In order to navigate through this area of NZ IFRS 16, this Cheat Sheet is broken down into the following sections:

  1. What are bank covenants
  2. How does NZ IFRS 16 impact bank covenants
  3. Are an entity’s bank covenants actually exposed to NZ IFRS 16 impacts
  4. What are the consequences of breaching bank covenants
  5. What should entities be doing prior to reporting date

 

1. What are bank covenants

When a bank initially lends an entity money, they do so after taking a calculated risk that the entity will be able to pay them back.

In order to protect and safe guard this, banks will include “covenants” in the lending agreements.

Broadly there are two types of bank covenants:

  1. Protective: Covenants that require an entity to do (or not do) certain things – i.e. not take on additional debt; to provide audited annual financial statements by a set date etc.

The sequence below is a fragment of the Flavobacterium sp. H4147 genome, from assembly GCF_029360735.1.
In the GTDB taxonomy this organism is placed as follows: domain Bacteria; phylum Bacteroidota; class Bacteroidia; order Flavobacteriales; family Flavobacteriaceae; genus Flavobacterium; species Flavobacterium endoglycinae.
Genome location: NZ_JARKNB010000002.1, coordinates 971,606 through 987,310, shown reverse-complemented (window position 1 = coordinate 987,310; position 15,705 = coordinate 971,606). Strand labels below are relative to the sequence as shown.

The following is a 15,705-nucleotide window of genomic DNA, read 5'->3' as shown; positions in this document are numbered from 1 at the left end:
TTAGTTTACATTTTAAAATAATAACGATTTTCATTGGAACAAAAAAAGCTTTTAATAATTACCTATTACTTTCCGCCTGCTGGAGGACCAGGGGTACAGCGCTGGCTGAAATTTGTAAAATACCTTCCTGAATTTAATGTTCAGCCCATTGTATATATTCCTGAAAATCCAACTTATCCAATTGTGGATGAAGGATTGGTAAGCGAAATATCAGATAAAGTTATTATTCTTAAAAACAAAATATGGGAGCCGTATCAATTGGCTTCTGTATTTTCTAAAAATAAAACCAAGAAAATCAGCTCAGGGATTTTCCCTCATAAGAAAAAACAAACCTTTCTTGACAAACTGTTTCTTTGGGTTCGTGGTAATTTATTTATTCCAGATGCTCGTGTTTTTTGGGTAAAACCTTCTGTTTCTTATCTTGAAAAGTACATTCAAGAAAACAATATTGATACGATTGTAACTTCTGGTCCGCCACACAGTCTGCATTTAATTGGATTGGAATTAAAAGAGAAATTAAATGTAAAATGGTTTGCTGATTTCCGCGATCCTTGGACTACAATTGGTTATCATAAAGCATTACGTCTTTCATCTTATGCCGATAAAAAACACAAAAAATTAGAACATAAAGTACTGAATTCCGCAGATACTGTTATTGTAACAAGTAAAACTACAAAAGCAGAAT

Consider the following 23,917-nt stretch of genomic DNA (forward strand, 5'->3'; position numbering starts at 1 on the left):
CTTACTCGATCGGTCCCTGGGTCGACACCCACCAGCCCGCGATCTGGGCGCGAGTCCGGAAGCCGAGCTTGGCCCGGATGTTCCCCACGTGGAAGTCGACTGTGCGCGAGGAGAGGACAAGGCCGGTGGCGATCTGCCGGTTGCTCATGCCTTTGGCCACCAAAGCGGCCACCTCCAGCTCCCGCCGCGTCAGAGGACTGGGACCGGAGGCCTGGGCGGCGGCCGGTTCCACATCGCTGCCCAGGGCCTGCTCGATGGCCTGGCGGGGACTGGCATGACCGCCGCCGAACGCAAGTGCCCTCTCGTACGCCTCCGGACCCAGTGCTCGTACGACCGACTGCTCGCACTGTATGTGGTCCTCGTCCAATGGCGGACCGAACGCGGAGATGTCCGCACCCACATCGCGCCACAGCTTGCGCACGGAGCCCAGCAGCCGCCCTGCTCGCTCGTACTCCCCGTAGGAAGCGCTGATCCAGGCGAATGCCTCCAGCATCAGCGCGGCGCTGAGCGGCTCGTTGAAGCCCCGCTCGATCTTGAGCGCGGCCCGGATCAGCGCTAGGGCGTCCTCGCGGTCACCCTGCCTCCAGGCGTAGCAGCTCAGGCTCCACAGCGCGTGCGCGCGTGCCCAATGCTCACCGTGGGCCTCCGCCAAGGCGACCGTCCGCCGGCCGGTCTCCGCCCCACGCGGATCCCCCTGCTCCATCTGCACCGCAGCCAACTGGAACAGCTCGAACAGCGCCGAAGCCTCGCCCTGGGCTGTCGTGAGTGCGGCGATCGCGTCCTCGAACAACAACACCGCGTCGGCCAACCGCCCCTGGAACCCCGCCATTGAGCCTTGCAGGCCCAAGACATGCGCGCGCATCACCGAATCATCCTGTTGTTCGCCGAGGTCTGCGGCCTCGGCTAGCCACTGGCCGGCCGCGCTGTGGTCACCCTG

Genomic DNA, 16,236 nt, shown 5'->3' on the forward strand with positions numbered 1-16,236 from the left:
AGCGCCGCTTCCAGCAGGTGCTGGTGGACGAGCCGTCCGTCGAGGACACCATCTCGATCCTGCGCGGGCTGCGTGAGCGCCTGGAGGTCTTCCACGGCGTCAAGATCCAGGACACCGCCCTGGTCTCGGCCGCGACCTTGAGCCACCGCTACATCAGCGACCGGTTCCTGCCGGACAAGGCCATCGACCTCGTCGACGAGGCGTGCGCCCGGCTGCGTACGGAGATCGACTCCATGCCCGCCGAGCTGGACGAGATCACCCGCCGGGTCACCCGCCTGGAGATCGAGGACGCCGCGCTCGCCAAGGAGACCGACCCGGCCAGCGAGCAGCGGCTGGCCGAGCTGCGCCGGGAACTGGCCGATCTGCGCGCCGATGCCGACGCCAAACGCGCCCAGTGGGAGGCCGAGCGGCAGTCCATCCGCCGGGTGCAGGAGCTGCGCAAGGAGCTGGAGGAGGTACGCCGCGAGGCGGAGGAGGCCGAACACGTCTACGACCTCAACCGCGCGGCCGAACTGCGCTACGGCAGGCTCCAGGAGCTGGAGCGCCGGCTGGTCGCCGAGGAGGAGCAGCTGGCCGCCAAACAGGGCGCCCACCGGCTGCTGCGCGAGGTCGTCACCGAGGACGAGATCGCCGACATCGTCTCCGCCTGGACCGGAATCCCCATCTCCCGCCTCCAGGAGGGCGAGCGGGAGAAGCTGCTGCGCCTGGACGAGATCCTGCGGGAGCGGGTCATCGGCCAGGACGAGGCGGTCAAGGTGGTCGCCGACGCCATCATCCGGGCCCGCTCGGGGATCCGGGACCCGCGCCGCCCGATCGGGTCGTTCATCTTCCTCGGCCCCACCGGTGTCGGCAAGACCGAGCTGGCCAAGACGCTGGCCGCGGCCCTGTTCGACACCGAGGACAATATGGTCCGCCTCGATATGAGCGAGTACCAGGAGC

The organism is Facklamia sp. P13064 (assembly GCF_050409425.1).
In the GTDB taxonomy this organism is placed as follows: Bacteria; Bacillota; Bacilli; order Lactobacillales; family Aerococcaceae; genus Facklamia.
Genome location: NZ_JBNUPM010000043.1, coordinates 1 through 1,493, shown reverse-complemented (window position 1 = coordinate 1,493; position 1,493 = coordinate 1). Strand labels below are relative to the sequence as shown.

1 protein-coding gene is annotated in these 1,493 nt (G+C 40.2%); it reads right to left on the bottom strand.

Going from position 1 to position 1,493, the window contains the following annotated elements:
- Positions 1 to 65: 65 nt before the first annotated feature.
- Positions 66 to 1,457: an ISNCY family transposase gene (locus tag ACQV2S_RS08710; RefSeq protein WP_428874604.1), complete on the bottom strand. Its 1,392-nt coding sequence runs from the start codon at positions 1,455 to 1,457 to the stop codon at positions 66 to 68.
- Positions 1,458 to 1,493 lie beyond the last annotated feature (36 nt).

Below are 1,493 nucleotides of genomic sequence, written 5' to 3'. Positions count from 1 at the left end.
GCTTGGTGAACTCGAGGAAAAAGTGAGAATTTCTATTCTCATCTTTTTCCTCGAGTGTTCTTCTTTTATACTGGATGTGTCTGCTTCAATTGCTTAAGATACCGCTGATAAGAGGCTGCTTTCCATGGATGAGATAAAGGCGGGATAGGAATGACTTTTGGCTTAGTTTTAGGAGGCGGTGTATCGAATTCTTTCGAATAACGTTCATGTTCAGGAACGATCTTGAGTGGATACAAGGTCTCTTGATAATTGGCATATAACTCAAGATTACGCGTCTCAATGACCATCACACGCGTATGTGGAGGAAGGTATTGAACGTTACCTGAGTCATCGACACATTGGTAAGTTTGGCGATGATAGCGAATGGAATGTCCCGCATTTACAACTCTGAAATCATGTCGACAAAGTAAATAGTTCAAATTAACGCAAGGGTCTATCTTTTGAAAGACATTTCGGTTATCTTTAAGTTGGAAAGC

2. Reporting: Covenants that require an entity to stay within certain pre-agreed ranges/thresholds of financial metrics and ratios. Common examples of these include:
  • Gearing ratios (debt to equity).
  • Leverage ratios (debt to assets).
  • Times interest ratios (that earnings before interest and tax [EBIT] remains a certain level above interest expense.
  • Working capital ratios (current assets to current liabilities).

The objective of these reporting covenants is to act as “warning bells” that an entity’s financial position, performance, and/or credit risk may be deteriorating - thereby putting repayment of the debt owed to the bank in jeopardy.

As such, when bank covenants are breached, the bank (typically) has the contractual right under the lending agreement to demand immediate repayment of the debt in full.

 

2. How does NZ IFRS 16 impact bank covenants